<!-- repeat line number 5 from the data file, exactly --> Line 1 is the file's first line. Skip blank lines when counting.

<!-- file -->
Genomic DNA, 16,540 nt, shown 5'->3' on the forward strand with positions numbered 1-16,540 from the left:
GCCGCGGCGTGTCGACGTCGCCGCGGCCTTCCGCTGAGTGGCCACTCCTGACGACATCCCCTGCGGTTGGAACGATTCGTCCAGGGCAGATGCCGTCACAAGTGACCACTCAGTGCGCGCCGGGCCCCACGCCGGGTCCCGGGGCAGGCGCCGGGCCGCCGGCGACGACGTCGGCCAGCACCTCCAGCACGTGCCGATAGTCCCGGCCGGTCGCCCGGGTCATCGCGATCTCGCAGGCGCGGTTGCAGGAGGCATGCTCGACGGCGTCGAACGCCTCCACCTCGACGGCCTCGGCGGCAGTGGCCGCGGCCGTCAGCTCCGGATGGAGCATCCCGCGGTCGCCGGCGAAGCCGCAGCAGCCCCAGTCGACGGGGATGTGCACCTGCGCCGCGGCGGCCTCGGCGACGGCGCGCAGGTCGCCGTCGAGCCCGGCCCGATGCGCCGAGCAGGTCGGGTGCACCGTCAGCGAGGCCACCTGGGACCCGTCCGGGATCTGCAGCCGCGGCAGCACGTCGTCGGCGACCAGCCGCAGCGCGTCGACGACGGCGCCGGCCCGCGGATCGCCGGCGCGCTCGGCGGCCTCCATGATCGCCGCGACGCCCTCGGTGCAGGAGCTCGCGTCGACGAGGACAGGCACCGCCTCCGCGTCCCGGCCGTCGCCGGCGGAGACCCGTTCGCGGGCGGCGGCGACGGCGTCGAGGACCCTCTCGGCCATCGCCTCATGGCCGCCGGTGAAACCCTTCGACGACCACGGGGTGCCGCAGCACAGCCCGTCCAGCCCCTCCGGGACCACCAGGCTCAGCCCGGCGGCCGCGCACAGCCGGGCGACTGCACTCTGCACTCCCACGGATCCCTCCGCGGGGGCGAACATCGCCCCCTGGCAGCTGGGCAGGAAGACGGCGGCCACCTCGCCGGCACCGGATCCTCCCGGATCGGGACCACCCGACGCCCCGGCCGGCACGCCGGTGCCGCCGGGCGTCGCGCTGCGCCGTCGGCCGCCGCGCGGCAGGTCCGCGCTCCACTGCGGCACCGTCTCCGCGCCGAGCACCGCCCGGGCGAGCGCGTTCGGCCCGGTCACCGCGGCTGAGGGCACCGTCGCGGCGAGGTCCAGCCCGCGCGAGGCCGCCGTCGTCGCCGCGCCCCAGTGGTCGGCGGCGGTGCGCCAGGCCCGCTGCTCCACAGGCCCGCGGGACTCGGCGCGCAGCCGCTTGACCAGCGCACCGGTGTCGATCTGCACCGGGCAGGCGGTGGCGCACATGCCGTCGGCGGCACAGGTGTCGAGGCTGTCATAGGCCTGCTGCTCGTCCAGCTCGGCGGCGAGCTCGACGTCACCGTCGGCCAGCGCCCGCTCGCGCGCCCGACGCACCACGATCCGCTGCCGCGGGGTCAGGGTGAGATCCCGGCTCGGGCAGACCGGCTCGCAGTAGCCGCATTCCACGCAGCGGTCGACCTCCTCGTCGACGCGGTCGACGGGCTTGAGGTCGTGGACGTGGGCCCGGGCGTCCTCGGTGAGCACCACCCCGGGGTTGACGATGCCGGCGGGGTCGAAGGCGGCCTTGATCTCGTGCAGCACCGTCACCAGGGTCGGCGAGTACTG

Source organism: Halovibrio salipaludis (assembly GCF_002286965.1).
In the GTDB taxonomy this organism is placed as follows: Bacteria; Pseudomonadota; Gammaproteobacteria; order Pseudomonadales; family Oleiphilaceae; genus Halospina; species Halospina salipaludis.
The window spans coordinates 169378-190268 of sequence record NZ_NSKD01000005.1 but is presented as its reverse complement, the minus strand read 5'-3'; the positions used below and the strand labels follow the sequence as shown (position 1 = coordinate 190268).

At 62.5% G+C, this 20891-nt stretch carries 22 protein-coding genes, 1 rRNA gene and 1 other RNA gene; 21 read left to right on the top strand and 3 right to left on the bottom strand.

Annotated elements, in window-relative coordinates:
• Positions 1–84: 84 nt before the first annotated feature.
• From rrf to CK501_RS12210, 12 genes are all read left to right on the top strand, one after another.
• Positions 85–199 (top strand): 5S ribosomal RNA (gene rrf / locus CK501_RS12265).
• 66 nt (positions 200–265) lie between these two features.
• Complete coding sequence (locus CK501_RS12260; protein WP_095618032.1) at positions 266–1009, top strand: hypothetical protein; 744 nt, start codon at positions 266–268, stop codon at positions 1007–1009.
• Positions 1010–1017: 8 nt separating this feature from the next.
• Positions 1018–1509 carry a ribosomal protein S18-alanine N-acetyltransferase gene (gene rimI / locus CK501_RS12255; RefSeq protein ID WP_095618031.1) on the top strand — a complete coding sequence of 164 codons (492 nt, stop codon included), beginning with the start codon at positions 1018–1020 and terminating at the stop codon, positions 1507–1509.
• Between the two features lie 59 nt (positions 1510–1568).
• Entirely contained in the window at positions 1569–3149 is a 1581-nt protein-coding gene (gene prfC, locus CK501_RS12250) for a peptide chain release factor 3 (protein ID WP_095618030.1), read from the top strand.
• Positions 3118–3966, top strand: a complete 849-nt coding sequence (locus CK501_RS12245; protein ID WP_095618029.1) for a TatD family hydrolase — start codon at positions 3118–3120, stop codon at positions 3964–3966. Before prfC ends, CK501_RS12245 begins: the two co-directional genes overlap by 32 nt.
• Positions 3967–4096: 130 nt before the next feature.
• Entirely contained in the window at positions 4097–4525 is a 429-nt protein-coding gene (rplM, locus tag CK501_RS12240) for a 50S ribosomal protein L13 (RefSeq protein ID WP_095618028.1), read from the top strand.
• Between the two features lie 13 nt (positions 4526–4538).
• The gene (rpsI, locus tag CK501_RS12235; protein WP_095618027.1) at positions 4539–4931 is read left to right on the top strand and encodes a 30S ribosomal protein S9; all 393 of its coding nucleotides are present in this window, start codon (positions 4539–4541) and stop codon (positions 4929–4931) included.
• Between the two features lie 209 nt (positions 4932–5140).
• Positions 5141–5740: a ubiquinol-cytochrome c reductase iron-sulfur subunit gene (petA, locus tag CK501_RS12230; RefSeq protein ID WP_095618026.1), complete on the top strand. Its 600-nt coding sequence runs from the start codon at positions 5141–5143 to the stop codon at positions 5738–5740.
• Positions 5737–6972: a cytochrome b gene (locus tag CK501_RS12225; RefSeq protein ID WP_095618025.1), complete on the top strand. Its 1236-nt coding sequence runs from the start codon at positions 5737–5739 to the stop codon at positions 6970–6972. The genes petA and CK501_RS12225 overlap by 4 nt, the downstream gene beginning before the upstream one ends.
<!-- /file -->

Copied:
The window spans coordinates 169378-190268 of sequence record NZ_NSKD01000005.1 but is presented as its reverse complement, the minus strand read 5'-3'; the positions used below and the strand labels follow the sequence as shown (position 1 = coordinate 190268).